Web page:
A hall usually full of sweaty athletes will now be filled instead by students and staff with sleeves rolled up, ready for their jabs.
While the vulnerability of those over 60 and with comorbidities is being addressed, healthcare workers in the private sector now need to address the challenges of running their practices as they risk infection, see fewer patients and face losing their business.Upon arrival at the Medipark 24 medical practice in Centurion, one is met by the sight of about six army tents filled with all the necessary equipment to deal with covid-19 patients. Even though South Africa has passed the peak of infections, this site is still prepared for any emergency influx.
2020 has been defined by the covid-19 pandemic, and it is easy to become callous about the pandemic, but that all changes once you see the front lines in person. Seeing a patient vomit in the bushes, even though they are a good 10 meters away, quickly brings one’s mortality and vulnerability to the fore.
This vulnerability is amplified if you are considered a high-risk individual, or someone with a comorbidity, which is having multiple medical conditions, such as diabetes or hypertension. Moreover, being over the age of 60, with or without a comorbidity, increases an individual’s risk of not surviving covid-19 infection.
Co-owner of Medipark 24, Dr Clive Landman (59) is one such individual. Landman is knocking on the door of 60, and has multiple comorbidities: he is overweight, diabetic and has atrial fibrillation, which causes an irregular heartbeat.
As a high-risk healthcare worker, Landman may be put on edge by the fact that within 100 meters people are being treated for covid-19, which is especially dangerous to those with comorbidities. According to the National Institute for Occupational Health on October 10, covid-19 has taken the lives of 314 healthcare workers in South Africa. Landman, however, is as cool as a cucumber in the comfort of his wife and co-owner Dr Marié Landman’s (59) office in the Medipark 24 building.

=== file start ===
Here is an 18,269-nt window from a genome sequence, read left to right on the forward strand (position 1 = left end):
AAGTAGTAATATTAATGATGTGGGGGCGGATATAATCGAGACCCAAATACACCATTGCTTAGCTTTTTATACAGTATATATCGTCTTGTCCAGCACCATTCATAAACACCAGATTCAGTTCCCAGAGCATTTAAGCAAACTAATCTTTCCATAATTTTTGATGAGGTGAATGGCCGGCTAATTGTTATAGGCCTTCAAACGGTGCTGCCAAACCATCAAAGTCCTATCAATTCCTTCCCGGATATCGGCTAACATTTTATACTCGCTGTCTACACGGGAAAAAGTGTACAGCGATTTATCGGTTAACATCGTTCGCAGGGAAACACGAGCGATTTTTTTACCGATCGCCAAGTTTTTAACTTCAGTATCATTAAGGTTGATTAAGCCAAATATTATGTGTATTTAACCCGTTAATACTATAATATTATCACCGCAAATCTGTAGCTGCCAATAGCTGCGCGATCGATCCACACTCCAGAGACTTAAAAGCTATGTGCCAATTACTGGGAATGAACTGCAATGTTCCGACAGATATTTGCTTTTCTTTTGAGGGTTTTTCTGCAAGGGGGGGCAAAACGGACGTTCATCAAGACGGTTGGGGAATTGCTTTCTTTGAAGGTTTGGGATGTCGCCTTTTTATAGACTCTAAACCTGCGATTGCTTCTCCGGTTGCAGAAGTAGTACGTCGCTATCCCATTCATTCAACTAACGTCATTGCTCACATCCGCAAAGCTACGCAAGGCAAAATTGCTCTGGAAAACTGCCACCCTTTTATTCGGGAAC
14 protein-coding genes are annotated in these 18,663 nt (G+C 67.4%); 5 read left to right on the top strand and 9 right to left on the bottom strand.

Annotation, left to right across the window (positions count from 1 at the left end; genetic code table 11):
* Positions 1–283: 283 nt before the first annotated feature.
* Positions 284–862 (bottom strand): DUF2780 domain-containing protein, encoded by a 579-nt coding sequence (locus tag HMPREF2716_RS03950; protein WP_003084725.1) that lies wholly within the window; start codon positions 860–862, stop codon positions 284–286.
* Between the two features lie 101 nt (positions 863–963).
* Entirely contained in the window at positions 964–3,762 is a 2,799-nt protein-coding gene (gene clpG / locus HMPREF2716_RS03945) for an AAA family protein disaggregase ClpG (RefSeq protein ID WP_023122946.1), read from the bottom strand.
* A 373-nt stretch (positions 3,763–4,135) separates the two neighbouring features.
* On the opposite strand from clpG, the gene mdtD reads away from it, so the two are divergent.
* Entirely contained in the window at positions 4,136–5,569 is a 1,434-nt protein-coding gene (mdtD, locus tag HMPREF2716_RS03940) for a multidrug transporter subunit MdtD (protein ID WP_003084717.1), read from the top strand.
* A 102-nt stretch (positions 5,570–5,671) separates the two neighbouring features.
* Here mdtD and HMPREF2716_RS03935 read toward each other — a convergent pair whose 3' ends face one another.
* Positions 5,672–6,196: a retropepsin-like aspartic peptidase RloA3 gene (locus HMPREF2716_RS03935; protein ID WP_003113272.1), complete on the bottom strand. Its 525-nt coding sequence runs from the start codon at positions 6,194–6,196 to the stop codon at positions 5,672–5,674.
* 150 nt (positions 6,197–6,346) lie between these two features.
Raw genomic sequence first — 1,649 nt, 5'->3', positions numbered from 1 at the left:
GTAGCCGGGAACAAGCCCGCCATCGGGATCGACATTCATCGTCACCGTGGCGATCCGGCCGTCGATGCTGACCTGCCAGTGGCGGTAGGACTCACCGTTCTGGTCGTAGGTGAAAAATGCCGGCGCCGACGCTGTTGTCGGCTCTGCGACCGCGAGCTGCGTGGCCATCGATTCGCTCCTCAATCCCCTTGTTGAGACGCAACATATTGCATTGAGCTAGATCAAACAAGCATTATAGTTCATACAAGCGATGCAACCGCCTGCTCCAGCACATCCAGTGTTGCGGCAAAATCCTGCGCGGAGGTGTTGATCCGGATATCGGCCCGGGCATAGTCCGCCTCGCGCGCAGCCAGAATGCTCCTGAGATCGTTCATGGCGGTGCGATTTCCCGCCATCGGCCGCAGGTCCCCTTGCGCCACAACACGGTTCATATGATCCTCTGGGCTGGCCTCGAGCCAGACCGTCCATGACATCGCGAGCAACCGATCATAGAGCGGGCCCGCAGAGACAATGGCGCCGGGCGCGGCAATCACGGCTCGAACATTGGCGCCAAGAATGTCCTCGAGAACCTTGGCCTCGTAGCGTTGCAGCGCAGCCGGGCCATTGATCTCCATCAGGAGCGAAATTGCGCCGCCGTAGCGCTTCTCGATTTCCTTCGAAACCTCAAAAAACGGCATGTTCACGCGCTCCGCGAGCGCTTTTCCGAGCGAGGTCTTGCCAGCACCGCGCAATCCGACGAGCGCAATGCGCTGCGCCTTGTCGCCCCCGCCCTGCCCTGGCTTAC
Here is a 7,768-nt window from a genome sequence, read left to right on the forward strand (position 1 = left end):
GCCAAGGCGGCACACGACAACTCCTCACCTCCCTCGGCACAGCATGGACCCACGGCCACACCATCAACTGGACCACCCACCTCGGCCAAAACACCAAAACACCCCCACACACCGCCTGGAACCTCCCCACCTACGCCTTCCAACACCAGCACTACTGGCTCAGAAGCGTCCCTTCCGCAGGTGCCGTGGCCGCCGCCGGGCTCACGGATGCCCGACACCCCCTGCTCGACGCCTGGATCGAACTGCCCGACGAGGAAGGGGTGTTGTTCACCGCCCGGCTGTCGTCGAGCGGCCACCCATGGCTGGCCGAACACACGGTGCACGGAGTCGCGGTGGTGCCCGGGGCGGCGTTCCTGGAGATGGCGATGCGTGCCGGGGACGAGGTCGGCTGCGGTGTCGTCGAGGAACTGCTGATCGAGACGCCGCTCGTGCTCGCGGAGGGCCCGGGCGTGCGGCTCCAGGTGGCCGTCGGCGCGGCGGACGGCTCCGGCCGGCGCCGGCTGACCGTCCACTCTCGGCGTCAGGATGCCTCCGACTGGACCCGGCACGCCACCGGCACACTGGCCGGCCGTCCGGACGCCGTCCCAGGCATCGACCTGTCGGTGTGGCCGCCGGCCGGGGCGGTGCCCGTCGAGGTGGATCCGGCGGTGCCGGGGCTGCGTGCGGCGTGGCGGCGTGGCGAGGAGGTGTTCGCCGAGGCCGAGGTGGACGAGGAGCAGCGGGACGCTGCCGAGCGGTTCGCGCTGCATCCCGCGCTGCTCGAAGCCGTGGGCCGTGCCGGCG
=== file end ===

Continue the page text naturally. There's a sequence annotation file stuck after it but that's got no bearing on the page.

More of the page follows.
According to allergist and immunology expert Dr Rozelda Rabie, the innate immune system, which is the body’s first line of defence against antigens, is where the issue of age risk lies. “What makes the elderly more susceptible to the disease is the waning of their innate immune system’s responses,” says Rabie in reference to covid-19 infection.
Rabie says this vulnerability is compounded by the fact that the elderly often already have comorbidities: “They often already have lung disease, heart disease, and are at risk of blood clots and other neurological complications.”
If any organs are already compromised by comorbidities such as cardiovascular disease, hypertension or diabetes, the impact of covid-19 tends to be more severe.
How did Healthcare facilities manage high-risk healthcare workers?
Although this is very much the case with Landman, he has no inkling of doubt about his safety at work. Swelling with the pride a father has for his child after a major achievement, he attributes his sense of security to the screening staff who prevent patients with symptoms from entering the practice building. “The screening staff have done such an excellent job, almost like they’re expert sniffer dogs for covid-19,” he says.
This precaution is not isolated to Medipark 24. Jacques du Plessis, managing director of Netcare’s hospital division, says screening was the first of many precautions taken by healthcare operations within the Netcare Group.
“Extensive screening, infection prevention controls including the use of UV disinfection robot technology, requirements for every person to wear a face mask, and hand hygiene compliance measures as well as scenario-specific personal protective equipment (PPE) are in place to keep everyone as safe as practically possible,” says du Plessis.